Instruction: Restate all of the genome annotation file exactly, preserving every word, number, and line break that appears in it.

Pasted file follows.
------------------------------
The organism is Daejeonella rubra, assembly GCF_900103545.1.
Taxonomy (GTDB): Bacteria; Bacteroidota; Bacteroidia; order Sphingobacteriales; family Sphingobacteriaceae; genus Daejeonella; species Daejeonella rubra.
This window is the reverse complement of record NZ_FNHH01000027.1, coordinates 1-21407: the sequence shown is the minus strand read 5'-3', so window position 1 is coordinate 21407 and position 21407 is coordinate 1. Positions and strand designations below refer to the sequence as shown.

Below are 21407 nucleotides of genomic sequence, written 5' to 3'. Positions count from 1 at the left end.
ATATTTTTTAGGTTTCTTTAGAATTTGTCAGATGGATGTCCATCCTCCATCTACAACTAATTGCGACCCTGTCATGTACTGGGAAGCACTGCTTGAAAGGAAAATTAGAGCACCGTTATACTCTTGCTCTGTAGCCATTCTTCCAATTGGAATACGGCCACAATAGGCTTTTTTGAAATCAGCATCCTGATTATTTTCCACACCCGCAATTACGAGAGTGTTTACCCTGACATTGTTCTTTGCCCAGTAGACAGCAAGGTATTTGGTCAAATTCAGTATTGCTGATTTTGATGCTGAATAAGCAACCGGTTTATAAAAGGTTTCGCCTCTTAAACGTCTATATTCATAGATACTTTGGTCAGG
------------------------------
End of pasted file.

The organism is Daejeonella rubra, assembly GCF_900103545.1.
Taxonomy (GTDB): Bacteria; Bacteroidota; Bacteroidia; order Sphingobacteriales; family Sphingobacteriaceae; genus Daejeonella; species Daejeonella rubra.
This window is the reverse complement of record NZ_FNHH01000027.1, coordinates 1-21407: the sequence shown is the minus strand read 5'-3', so window position 1 is coordinate 21407 and position 21407 is coordinate 1. Positions and strand designations below refer to the sequence as shown.

Below are 21407 nucleotides of genomic sequence, written 5' to 3'. Positions count from 1 at the left end.
ATATTTTTTAGGTTTCTTTAGAATTTGTCAGATGGATGTCCATCCTCCATCTACAACTAATTGCGACCCTGTCATGTACTGGGAAGCACTGCTTGAAAGGAAAATTAGAGCACCGTTATACTCTTGCTCTGTAGCCATTCTTCCAATTGGAATACGGCCACAATAGGCTTTTTTGAAATCAGCATCCTGATTATTTTCCACACCCGCAATTACGAGAGTGTTTACCCTGACATTGTTCTTTGCCCAGTAGACAGCAAGGTATTTGGTCAAATTCAGTATTGCTGATTTTGATGCTGAATAAGCAACCGGTTTATAAAAGGTTTCGCCTCTTAAACGTCTATATTCATAGATACTTTGGTCAGG